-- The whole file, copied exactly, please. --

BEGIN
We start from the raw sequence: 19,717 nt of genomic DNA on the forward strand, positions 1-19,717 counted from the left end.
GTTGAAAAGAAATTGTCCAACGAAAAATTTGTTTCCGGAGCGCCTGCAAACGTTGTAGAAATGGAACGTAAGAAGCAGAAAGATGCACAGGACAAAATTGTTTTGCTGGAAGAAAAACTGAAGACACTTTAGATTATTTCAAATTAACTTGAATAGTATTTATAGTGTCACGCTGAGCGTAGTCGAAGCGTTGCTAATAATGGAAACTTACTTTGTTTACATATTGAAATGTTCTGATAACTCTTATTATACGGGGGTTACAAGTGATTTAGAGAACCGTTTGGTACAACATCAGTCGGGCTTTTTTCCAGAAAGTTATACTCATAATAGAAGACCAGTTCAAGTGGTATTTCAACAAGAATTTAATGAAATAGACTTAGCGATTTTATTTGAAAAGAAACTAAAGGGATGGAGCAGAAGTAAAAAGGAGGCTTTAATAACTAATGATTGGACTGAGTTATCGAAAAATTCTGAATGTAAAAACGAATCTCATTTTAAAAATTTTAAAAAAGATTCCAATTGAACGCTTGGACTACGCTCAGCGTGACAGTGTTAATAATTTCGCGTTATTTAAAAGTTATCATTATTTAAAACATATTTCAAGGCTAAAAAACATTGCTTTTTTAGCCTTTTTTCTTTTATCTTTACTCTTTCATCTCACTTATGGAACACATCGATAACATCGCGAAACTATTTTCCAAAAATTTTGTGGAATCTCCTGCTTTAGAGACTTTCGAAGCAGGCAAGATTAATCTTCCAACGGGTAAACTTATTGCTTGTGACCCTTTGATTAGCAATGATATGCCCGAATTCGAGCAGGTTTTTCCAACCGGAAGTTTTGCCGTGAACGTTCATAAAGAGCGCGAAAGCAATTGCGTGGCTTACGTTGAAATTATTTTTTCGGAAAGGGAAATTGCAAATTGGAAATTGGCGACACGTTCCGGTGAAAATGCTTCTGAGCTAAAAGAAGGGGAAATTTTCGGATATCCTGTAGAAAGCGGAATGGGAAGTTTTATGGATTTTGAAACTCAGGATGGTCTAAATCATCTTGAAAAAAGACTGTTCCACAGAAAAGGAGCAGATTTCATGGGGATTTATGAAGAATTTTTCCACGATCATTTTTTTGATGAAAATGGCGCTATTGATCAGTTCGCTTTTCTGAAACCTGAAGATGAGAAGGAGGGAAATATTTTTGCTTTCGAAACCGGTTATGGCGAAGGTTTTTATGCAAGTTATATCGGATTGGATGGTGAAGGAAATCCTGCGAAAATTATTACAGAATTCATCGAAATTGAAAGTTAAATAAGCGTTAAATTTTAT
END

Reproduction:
We start from the raw sequence: 19,717 nt of genomic DNA on the forward strand, positions 1-19,717 counted from the left end.
GTTGAAAAGAAATTGTCCAACGAAAAATTTGTTTCCGGAGCGCCTGCAAACGTTGTAGAAATGGAACGTAAGAAGCAGAAAGATGCACAGGACAAAATTGTTTTGCTGGAAGAAAAACTGAAGACACTTTAGATTATTTCAAATTAACTTGAATAGTATTTATAGTGTCACGCTGAGCGTAGTCGAAGCGTTGCTAATAATGGAAACTTACTTTGTTTACATATTGAAATGTTCTGATAACTCTTATTATACGGGGGTTACAAGTGATTTAGAGAACCGTTTGGTACAACATCAGTCGGGCTTTTTTCCAGAAAGTTATACTCATAATAGAAGACCAGTTCAAGTGGTATTTCAACAAGAATTTAATGAAATAGACTTAGCGATTTTATTTGAAAAGAAACTAAAGGGATGGAGCAGAAGTAAAAAGGAGGCTTTAATAACTAATGATTGGACTGAGTTATCGAAAAATTCTGAATGTAAAAACGAATCTCATTTTAAAAATTTTAAAAAAGATTCCAATTGAACGCTTGGACTACGCTCAGCGTGACAGTGTTAATAATTTCGCGTTATTTAAAAGTTATCATTATTTAAAACATATTTCAAGGCTAAAAAACATTGCTTTTTTAGCCTTTTTTCTTTTATCTTTACTCTTTCATCTCACTTATGGAACACATCGATAACATCGCGAAACTATTTTCCAAAAATTTTGTGGAATCTCCTGCTTTAGAGACTTTCGAAGCAGGCAAGATTAATCTTCCAACGGGTAAACTTATTGCTTGTGACCCTTTGATTAGCAATGATATGCCCGAATTCGAGCAGGTTTTTCCAACCGGAAGTTTTGCCGTGAACGTTCATAAAGAGCGCGAAAGCAATTGCGTGGCTTACGTTGAAATTATTTTTTCGGAAAGGGAAATTGCAAATTGGAAATTGGCGACACGTTCCGGTGAAAATGCTTCTGAGCTAAAAGAAGGGGAAATTTTCGGATATCCTGTAGAAAGCGGAATGGGAAGTTTTATGGATTTTGAAACTCAGGATGGTCTAAATCATCTTGAAAAAAGACTGTTCCACAGAAAAGGAGCAGATTTCATGGGGATTTATGAAGAATTTTTCCACGATCATTTTTTTGATGAAAATGGCGCTATTGATCAGTTCGCTTTTCTGAAACCTGAAGATGAGAAGGAGGGAAATATTTTTGCTTTCGAAACCGGTTATGGCGAAGGTTTTTATGCAAGTTATATCGGATTGGATGGTGAAGGAAATCCTGCGAAAATTATTACAGAATTCATCGAAATTGAAAGTTAAATAAGCGTTAAATTTTAT